Drew Weissman, MD, PhD: The other big problem is that it was used in multiple cancer clinical trials, but they all failed. So I think biotech and pharmaceutical companies thought the stuff was hard to work with, and they weren’t interested in it.
TV: If SARS-CoV-2 mutates to the point where it’s able to evade the existing COVID-19 vaccine protection, what would the process of creating a new COVID-19 mRNA vaccine involve?
KK: As each new variant emerges, a clinical trial on a vaccine targeting it has started right away. But you didn’t hear about them because they didn’t get past phase 1, because these new vaccine candidates weren’t more potent than the original COVID-19 vaccine when it’s used one or two or three times.
DW: [BioNTech CEO] Uğur Şahin said last year that it would take them six weeks to change the vaccine and have it in people’s arms, so the process can now be incredibly fast. Every year we make a new flu vaccine, but we have to guess at what the strain will be six to seven months beforehand, because that’s how long it takes to make an egg vaccine. Now with RNA, we can do that six weeks ahead of making it. My issue is that I don’t think making new variant vaccines is the right approach. We’re working on pan-coronavirus vaccines that I think will be a lot better.
TV: How would pan-coronavirus vaccines work?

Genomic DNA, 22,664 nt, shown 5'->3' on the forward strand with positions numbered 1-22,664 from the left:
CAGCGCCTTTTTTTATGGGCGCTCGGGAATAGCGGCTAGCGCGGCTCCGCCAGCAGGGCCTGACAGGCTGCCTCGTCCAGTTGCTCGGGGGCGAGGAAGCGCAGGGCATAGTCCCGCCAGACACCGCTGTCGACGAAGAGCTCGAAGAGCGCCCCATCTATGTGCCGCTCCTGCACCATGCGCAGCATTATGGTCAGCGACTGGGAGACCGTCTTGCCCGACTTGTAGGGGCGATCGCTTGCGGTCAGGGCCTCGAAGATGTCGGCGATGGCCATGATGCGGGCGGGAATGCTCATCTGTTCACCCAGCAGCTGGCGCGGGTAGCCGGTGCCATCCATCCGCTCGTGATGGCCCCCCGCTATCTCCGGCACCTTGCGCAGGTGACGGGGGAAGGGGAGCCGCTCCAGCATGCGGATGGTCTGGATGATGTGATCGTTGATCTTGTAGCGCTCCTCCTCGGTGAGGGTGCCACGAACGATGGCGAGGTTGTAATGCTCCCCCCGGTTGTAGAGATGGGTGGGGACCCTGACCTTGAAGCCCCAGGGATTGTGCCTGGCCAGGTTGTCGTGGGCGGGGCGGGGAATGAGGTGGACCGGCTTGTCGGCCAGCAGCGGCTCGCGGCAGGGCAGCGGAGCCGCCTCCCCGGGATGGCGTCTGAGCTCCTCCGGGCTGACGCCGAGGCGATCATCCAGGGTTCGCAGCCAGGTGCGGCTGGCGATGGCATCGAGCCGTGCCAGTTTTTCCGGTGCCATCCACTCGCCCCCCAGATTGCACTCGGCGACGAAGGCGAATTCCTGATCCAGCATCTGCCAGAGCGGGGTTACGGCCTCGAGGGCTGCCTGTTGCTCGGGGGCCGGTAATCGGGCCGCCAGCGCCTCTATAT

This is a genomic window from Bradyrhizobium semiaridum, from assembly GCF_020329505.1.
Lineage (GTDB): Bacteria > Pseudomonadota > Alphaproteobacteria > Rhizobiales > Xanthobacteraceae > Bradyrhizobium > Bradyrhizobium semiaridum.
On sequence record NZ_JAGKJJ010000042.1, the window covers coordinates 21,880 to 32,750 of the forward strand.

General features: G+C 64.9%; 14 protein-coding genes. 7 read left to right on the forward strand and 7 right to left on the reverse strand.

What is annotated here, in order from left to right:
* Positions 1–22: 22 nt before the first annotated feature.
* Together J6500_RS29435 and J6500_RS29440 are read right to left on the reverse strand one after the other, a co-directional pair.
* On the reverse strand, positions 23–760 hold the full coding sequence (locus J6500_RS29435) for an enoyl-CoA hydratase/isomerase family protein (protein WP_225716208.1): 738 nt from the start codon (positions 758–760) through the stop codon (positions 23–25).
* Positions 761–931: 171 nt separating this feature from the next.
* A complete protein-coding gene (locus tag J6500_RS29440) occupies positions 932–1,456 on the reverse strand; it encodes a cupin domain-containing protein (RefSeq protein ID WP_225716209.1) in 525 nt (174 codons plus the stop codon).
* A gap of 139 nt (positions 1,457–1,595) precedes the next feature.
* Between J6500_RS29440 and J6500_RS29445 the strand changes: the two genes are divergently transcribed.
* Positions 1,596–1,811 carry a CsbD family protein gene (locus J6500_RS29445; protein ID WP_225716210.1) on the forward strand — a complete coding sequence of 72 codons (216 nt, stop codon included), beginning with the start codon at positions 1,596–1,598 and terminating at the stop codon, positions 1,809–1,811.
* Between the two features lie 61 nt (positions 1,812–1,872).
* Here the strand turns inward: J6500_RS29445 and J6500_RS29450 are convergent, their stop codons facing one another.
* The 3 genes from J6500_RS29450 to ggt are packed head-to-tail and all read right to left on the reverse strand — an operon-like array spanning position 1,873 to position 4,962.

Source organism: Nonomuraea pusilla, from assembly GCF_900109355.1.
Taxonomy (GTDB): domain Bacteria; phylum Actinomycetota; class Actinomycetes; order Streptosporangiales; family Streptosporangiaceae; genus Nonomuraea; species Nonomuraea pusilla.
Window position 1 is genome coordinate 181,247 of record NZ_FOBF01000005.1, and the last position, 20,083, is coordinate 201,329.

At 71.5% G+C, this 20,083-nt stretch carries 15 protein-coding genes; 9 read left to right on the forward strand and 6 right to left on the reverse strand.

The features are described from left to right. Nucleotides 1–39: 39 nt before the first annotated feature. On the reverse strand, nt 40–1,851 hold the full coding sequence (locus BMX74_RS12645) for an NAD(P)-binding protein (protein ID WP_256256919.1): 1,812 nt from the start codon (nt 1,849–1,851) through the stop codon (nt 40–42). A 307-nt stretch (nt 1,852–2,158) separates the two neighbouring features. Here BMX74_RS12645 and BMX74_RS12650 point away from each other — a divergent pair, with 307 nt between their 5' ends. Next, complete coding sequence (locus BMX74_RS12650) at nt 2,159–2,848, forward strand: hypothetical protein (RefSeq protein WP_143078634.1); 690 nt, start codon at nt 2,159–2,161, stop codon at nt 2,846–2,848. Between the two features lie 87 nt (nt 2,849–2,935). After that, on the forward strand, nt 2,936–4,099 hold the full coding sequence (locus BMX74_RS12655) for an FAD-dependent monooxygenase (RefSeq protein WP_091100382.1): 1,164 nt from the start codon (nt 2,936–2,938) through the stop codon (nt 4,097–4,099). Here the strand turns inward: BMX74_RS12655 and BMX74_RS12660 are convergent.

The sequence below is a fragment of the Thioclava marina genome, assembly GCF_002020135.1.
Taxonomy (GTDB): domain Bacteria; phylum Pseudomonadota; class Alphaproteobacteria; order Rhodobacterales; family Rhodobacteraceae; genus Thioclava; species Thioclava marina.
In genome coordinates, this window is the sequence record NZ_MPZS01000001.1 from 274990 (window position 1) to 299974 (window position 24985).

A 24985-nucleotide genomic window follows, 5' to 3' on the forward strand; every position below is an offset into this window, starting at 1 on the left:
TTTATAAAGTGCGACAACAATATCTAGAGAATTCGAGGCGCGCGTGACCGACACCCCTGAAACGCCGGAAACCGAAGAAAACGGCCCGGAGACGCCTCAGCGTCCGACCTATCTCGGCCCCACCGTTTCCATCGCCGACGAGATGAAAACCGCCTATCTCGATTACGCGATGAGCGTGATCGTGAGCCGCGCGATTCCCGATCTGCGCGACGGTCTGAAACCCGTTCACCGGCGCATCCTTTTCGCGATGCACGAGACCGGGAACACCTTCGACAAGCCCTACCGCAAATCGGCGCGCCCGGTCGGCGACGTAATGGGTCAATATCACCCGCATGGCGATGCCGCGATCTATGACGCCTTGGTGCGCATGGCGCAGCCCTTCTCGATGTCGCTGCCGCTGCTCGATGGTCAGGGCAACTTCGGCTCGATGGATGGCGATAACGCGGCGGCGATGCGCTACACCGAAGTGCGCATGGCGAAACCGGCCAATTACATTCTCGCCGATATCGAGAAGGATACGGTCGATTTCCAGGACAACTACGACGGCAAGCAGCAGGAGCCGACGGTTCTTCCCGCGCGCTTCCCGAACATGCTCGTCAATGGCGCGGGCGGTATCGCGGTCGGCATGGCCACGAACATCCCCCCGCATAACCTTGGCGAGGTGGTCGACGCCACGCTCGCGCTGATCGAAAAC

DW: It would involve finding a common target across all of the COVID-19 variants or all the bat coronaviruses, and making a vaccine that induces a response to those targets so that it’s protective against all variants or bat coronaviruses.
TV: In 2020, as the COVID vaccines were being developed, there was this optimism and expectation that the pandemic would soon end. But, for a variety of reasons that hasn’t happened. So, at this point, how does the pandemic end?
DW: COVID is turning into an endemic disease — we’ll never be rid of it. In the United States, 75% of people have two immunizations; 30% of people have three. In Africa, 25% of people are vaccinated. Germany is similar to the U.S. Other countries are much better. But if you wanted to get rid of COVID quickly, you would have needed to vaccinate 90% of the world — and that didn’t happen. And it’s never going to happen. So it’s now an endemic disease. Hopefully, it’ll be like the flu, where every winter we have some COVID and we have some flu, we get vaccinated, and it’s not too bad.
KK: Some people say, ‘Oh, your vaccine is not working because look at the disease here.’ But two years ago, when you heard that somebody got infected — when we had no vaccine — you started to worry that they might die. And today, it’s: “So, you tested positive? I did, too. And you’ve got a headache? I’m coughing.” That’s what it is. So the vaccine is still working.